RECOGNISED: Geoffrey Barton founded the Outback Barbarians Rugby Club in 2006.
RECOGNISED: Geoffrey Barton founded the Outback Barbarians Rugby Club in 2006. Contributed

Outback rugby club founder honoured for dedication

BARGARA legend Geoffrey Thomas Barton has been awarded an Order of Australia Medal for his dedication and service to rugby union.

The 70-year-old, who is well-known for his volunteer work with regional rugby union players and for founding the Outback Barbarians Rugby Club in 2006, was among a group of admirable Australians recognised in the Queen's Birthday 2018 Honours List today.

And as if to confirm his complete and utter commitment to the sport he is so passionate about, Mr Barton was overseas, managing the Barbarian's rugby union tour through the Unites States, when the list of honourees was released.

The local man worked as a police officer and detective in the Queensland Police Service for 37 years, between 1965-2002.

He started when he was 16 and retired at 54.

RECOGNISED: Geoffrey Barton founded the Outback Barbarians Rugby Club in 2006.
RECOGNISED: Geoffrey Barton founded the Outback Barbarians Rugby Club in 2006. Contributed

In 1982, Mr Barton was awarded the Queen's Commendation for Brave Conduct, which acknowledges an individual's bravery and gallantry during times of both peace and war.

His wife, Colleen Barton, said it was this often-challenging role which ultimately led him to the endless hours of volunteer work with local rugby union players.

"Through his life he's seen a lot of young men floundering and he believes that sport is a way to help them develop their sporting, personal, interrelationship and team building skills," she said.

"Part of his pleasure and the personal reward he gets from doing this is basically mentoring these young men through sport."

Mrs Barton said her husband of 46 years never expected to get recognition for his volunteer work.

"He was pretty chuffed about it but he was actually quite taken aback that his work had been appreciated enough to be honoured like this," she said.

"He's just doing something he loves, so it was most unexpected."

Mr Barton's interest in rugby union started way back in the 90s, according to Colleen.

She said when her son Scott Barton started playing rugby union at school, her husband got involved, having never done anything related to the sport before.

"Scott played club rugby in Rockhampton and was then selected to play for the Capricornia Region ... and then Queensland Country," Mrs Barton said.

"Geoff did a lot of voluntary work around the rugby fields. He became a selector for the Central Queensland team and then he became involved in selecting for Country, and all at the same time he was supporting his local club and district."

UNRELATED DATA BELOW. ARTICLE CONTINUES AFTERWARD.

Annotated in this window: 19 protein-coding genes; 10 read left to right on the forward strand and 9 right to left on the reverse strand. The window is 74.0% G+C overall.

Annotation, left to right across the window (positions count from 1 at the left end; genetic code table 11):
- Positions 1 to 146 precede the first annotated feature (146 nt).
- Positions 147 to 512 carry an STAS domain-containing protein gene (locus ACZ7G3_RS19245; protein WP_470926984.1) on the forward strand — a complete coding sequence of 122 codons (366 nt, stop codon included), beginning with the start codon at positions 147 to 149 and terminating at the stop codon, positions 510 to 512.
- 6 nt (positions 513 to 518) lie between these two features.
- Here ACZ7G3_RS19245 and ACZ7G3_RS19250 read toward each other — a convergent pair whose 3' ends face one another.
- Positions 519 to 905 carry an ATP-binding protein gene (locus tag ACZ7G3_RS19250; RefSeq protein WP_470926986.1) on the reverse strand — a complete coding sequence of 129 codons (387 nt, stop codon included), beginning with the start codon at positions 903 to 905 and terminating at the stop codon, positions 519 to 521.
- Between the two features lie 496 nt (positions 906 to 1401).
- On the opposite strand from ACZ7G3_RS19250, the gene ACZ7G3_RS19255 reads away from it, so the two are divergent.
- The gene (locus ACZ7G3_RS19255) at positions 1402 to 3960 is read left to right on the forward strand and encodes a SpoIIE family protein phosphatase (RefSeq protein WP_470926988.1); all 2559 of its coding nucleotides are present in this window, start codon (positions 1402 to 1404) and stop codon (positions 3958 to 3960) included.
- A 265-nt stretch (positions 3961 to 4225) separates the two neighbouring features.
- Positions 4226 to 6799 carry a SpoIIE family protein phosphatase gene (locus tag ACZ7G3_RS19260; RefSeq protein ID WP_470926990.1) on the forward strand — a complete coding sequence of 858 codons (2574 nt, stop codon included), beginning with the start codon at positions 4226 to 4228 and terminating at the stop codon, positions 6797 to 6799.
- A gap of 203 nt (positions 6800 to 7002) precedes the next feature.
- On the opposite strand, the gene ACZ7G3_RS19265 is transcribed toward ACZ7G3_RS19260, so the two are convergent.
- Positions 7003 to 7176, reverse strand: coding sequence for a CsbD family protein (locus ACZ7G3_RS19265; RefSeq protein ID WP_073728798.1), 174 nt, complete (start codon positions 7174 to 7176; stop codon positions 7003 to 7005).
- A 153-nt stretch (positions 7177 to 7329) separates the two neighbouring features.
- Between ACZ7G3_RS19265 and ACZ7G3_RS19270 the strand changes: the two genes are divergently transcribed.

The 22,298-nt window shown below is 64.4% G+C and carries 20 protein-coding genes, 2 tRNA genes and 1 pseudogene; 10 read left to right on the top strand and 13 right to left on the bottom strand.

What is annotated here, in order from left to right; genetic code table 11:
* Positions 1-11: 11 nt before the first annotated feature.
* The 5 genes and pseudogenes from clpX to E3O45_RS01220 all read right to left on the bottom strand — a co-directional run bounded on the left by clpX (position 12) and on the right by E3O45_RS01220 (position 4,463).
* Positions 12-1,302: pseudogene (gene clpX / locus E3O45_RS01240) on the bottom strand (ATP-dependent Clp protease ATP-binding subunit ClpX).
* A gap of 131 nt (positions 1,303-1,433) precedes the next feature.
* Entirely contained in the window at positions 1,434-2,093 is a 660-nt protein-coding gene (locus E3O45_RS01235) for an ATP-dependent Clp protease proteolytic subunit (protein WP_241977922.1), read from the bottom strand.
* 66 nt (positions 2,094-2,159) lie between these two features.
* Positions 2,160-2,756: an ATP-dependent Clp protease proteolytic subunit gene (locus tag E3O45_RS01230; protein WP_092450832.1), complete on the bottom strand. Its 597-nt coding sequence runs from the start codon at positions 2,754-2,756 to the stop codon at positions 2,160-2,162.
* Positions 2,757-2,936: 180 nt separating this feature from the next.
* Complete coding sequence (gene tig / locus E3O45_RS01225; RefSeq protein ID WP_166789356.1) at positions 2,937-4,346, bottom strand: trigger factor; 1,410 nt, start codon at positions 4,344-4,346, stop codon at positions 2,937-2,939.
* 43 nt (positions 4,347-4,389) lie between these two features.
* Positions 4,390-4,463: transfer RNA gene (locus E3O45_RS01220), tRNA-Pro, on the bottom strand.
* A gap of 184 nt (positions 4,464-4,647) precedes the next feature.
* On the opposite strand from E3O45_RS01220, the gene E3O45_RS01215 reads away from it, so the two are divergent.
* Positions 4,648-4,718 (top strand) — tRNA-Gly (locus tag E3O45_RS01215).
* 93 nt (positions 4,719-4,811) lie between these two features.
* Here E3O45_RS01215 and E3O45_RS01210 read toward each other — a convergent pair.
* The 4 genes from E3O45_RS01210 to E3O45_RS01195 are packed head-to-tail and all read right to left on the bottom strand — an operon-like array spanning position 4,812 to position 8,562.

His wife said Mr Barton's biggest sore point had always been the limited pathways available to rugby union players from the country.

"They didn't have anywhere else to go to play unless they were willing to up their roots and move (to more urban areas)," Mrs Barton said.

"But a lot of them were farmers so that wasn't an option.

"So this idea of an international tour grew out of that desire of wanting to give the young players more."

The concept behind the Outback Barbarians rugby union team was born in the 80s in Longreach.

"It ran for a decade but the volunteers running it got too busy and so Geoff had been talking to those people and basically resurrected the idea," Mrs Barton told the NewsMail.

The tours span one month and see about 35 rugby union players from regional and rural areas travel to the US.

The work Mr Barton puts into each tour is all voluntary and takes almost two years to plan.

"It's a big job. He liaises with the clubs in America, plans the games and a schedule, does the itinerary, sorts a bus, organises sponsors, flights, the gear, everything," Mrs Barton said.

"He arranges tourist-type things for them too. It's a bid deal for some of these young men who haven't ever even left the country.

"It gives the players the experience of playing internationally and gives them a learning experience too. And it certainly develops their maturity.

"Their skills are improved, which then they take back to their clubs, and they make friendships for life through these tours too. It really is a big thing."

Mr Barton left for this year's tour on May 19 and is expected back in Bargara on June 21.

So far, the all-country players team has played seven games and are currently at Birmingham, Alabama.

"This is Geoff's sixth tour - they run every two years and are entirely self-funded," Mrs Barton said.

"He's always been a sportsman and interested in sport. The only real limiter here is his health and his age.

"But the mentoring of young men gives him an enormous amount of pleasure, even more than the sporting successes they may have.

"He's really got a skill in communicating with them."

Mr Barton's devotion to rugby union has impacted clubs and players all over the state.

In 1993, he became a Central Queensland Rugby Union member and sponsorship coordinator. He also managed the CQ Rugby Union's Senior Representative team until 2004.

For three of those 11 years, he sat on the management committee, and in 2002 he worked as a volunteer supervisor and carried out club upgrades.

That year he also managed the Under 19 Representative Team for Queensland Country Rugby Union.

Between 2005-2007 he was a selector for Queensland Country Rugby Union, around the same time he founded Barbarians.



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